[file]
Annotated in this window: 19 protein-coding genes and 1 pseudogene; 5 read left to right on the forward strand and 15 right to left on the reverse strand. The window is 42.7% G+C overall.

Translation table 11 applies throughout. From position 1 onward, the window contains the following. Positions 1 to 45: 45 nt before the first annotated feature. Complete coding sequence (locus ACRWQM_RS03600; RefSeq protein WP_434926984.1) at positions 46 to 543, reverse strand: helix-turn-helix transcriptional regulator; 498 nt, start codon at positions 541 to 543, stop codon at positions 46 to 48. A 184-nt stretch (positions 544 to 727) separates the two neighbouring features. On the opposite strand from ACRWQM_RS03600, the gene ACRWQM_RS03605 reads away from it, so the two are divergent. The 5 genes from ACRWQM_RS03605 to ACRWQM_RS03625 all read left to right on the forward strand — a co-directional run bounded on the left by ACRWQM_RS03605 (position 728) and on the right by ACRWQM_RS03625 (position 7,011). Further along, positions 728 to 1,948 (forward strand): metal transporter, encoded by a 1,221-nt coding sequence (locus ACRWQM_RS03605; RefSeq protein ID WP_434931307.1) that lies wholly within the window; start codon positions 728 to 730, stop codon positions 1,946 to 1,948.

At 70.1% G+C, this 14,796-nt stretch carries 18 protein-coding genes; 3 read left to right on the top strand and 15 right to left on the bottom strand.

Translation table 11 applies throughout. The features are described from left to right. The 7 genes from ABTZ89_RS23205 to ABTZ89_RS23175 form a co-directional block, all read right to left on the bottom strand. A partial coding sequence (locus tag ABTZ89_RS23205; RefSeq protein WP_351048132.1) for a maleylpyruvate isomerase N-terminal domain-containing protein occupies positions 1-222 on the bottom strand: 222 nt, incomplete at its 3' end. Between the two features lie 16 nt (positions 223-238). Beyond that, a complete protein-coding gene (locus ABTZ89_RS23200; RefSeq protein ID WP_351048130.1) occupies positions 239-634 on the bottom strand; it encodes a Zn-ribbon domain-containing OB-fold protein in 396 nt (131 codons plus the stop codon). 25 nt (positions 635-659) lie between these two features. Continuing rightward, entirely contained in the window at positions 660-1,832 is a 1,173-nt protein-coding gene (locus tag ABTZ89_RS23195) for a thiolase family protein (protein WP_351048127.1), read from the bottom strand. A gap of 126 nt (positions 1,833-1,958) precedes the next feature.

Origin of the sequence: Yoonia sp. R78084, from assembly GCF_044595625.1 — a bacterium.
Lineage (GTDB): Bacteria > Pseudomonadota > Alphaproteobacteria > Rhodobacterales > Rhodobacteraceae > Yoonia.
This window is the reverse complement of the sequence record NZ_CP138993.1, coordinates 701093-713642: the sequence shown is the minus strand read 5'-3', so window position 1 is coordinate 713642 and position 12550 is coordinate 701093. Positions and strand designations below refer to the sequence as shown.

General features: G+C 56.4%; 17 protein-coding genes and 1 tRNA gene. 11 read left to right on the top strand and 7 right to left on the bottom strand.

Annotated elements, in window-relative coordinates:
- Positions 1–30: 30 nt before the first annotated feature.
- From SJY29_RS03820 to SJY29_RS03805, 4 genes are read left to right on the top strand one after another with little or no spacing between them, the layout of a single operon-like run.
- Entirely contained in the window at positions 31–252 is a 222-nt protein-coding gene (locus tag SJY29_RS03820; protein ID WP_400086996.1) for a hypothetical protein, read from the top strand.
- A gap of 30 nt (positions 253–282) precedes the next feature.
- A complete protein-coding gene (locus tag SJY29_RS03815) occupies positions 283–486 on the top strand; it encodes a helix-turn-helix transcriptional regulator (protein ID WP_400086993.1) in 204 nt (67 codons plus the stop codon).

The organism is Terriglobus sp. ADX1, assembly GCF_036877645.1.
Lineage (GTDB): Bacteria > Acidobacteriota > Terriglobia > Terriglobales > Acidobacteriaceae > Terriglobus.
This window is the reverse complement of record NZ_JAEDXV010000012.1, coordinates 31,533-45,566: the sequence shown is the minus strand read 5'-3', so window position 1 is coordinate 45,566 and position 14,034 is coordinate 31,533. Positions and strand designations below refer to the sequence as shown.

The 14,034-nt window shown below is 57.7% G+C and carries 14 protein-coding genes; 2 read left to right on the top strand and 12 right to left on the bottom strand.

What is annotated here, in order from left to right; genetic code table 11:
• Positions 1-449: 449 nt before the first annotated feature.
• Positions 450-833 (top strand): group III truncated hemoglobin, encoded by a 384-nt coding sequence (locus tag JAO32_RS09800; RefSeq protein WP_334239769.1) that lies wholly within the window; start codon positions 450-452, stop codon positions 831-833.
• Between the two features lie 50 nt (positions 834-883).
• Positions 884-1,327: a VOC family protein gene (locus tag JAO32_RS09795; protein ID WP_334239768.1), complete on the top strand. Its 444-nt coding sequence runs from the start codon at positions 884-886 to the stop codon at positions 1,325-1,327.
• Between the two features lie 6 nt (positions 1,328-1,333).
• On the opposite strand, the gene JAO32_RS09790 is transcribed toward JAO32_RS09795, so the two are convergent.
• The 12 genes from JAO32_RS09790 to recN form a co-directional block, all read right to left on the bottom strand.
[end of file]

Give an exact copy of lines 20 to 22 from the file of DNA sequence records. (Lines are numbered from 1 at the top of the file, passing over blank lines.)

• Positions 1-449: 449 nt before the first annotated feature.
• Positions 450-833 (top strand): group III truncated hemoglobin, encoded by a 384-nt coding sequence (locus tag JAO32_RS09800; RefSeq protein WP_334239769.1) that lies wholly within the window; start codon positions 450-452, stop codon positions 831-833.
• Between the two features lie 50 nt (positions 834-883).